Creating Successful Endodontic Treatment Experiences

We want to help your practice thrive.  Knowing that satisfied patients are the key to your continued success, we want to help you create situations where your patients are most likely to be happy with you as their dentist.  Often when patients need endodontic treatment they are fearful and in pain.  This can significantly decrease their pain threshold and make it more likely they will have an unpleasant treatment experience.  When patients are referred to our office, the overwhelming majority report being pleasantly surprised and satisfied with their treatment experience.  For those few patients who may not be satisfied, your referral to our office often preserves their good feelings toward you since an unpleasant experience did not occur in your office.  Keeping your patients satisfied is extremely likely when you make the choice to refer. Please see Referring Patients to Treasure Valley Endodontics if you would like to refer your patient for endodontic treatment.

There will likely be times when you would prefer to perform endodontic treatment yourself.  While each dentist’s level of comfort and skill with endodontic treatment varies, there are a few situations that are very likely to be extremely challenging for any practitioner and where a referral to an endodontist will likely benefit you and your patient.  Recognizing the following situations early and referring to an endodontist before errors are created will likely provide the best result and greatest satisfaction to you and your patient.

  • First and foremost, if you treat any maxillary molar and do not find and completely instrument at least four root canal systems, refer the patient to an endodontist.  In most cases, the MB2 canal cannot be adequately negotiated, cleaned, and shaped until you have removed several millimeters of dentin, usually to a level apical to the pulpal floor.  Without additional specialty training, an operating microscope, additional instrumentation, and extensive experience in managing this area, the risk of inadequately instrumenting or creating a perforation is great.  When treating maxillary molars, experienced endodontists usually spend at least 30 minutes just to create the endodontic access and initially negotiate all root canal systems.  Although treating the MB, DB, and P canals may resolve immediate pain and infection for patients, leaving the MB2 (or any other canal) untreated often results in lack of healing months or years later.  Make your patient’s health and healing your highest priority and refer to an endodontist if you cannot adequately instrument at least four canal systems in upper molars.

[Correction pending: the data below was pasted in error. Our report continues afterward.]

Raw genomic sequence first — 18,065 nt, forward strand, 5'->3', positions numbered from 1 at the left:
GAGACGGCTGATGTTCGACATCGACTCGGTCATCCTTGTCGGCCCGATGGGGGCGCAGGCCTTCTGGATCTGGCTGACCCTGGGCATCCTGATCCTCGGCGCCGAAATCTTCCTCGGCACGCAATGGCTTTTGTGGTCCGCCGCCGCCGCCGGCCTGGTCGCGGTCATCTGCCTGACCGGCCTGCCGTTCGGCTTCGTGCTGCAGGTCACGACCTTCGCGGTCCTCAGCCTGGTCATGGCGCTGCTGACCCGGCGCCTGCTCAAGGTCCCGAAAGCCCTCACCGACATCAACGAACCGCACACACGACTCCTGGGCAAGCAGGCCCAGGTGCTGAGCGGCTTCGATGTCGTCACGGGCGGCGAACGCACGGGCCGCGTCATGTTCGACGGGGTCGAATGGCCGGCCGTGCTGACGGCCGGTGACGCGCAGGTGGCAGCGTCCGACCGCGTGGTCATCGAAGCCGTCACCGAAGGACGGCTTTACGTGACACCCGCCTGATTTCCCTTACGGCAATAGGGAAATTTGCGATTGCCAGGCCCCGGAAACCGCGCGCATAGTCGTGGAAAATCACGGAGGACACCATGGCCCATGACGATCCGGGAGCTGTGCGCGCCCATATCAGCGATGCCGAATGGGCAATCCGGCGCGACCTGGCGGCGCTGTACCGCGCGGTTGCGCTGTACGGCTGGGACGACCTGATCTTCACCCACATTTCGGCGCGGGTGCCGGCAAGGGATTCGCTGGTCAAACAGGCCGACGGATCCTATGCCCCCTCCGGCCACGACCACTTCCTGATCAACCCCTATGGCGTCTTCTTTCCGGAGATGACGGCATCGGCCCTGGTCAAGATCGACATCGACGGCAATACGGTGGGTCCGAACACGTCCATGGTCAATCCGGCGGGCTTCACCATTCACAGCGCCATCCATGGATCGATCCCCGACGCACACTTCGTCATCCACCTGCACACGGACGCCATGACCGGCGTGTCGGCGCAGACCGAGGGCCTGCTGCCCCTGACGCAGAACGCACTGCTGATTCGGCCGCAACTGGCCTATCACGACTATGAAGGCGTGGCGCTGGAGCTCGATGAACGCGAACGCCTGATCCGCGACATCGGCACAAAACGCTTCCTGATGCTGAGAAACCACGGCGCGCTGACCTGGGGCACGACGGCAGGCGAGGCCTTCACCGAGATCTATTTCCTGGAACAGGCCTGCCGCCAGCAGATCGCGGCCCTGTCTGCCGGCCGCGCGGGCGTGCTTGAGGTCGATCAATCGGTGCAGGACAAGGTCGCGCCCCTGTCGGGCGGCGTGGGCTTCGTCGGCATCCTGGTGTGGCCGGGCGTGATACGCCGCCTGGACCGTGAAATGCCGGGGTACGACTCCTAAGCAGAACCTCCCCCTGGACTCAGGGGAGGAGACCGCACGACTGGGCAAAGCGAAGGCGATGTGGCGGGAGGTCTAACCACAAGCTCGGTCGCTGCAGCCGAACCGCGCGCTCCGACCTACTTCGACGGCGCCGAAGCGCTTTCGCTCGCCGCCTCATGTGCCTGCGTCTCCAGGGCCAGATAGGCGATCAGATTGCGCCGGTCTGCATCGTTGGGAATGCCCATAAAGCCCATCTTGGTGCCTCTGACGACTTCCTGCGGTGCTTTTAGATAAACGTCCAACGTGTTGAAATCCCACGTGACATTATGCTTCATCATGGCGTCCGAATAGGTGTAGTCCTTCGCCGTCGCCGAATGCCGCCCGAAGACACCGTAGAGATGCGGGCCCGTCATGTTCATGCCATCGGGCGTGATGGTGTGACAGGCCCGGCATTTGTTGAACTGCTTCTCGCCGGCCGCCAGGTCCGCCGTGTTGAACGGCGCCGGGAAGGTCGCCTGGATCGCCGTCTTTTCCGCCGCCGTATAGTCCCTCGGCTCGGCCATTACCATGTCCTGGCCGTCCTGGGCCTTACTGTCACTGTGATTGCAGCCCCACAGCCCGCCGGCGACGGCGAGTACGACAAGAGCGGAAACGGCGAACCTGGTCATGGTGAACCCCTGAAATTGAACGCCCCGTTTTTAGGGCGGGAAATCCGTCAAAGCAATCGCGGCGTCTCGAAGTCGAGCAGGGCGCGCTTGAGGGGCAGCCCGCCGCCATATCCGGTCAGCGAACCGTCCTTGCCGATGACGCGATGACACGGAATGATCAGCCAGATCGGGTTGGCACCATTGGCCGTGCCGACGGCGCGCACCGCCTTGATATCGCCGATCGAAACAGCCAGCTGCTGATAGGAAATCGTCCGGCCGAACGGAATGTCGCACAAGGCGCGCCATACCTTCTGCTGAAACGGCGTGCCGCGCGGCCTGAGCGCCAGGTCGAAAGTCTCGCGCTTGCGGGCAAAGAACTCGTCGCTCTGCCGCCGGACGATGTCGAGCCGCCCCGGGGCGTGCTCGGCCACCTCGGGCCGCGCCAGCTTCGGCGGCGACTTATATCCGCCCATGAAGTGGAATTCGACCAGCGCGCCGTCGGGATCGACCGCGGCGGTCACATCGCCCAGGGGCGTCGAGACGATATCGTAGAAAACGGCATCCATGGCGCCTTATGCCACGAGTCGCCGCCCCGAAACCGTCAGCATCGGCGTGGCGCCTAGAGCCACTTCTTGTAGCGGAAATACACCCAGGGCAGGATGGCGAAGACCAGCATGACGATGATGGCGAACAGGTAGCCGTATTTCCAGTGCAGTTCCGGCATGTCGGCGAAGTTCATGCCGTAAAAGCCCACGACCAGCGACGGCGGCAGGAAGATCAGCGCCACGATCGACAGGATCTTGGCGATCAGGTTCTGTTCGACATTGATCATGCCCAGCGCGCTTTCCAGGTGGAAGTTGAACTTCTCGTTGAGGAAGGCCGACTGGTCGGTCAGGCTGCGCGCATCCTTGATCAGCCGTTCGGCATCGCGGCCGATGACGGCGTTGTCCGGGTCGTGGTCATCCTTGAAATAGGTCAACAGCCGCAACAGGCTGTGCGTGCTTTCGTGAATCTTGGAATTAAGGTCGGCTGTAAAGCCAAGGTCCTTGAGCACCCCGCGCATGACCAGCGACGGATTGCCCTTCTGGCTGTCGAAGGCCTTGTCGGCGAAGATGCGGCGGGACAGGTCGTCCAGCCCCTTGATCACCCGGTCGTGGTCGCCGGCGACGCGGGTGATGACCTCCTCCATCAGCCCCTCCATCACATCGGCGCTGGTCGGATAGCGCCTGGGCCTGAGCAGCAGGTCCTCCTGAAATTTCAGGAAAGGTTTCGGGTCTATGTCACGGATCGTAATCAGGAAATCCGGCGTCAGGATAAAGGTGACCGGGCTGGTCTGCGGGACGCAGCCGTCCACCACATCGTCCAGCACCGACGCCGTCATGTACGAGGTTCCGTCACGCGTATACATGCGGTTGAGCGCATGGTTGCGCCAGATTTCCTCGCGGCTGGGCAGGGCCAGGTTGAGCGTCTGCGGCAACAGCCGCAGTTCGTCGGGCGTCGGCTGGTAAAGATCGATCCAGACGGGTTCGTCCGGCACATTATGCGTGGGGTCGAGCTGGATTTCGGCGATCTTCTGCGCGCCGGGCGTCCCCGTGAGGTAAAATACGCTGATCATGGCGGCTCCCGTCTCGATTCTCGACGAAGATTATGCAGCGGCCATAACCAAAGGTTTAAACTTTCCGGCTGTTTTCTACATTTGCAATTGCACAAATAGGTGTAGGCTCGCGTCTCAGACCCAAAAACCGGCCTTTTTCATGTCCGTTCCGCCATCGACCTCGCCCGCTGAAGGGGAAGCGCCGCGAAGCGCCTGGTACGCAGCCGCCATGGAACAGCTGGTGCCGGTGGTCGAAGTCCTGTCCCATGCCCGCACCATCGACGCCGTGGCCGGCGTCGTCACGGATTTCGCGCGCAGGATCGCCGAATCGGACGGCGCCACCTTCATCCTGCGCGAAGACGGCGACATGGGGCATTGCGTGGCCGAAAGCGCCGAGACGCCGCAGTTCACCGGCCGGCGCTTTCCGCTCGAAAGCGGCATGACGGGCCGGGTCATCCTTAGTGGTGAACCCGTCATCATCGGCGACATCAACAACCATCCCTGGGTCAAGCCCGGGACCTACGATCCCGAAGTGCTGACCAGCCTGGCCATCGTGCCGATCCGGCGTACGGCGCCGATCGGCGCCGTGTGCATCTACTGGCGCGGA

• Calcifications: When evaluating radiographs, note the size of the pulp chamber and root canal systems.  Constricted pulp spaces indicate tertiary dentin has been formed thereby reducing the size of the root canal systems.  The risk of perforation and separated instruments increases with decreasing root canal size.  Be very cautious, use high magnification, and instrument only what you can see while using light brush-like strokes of the bur to remove small amounts of dentin at a time.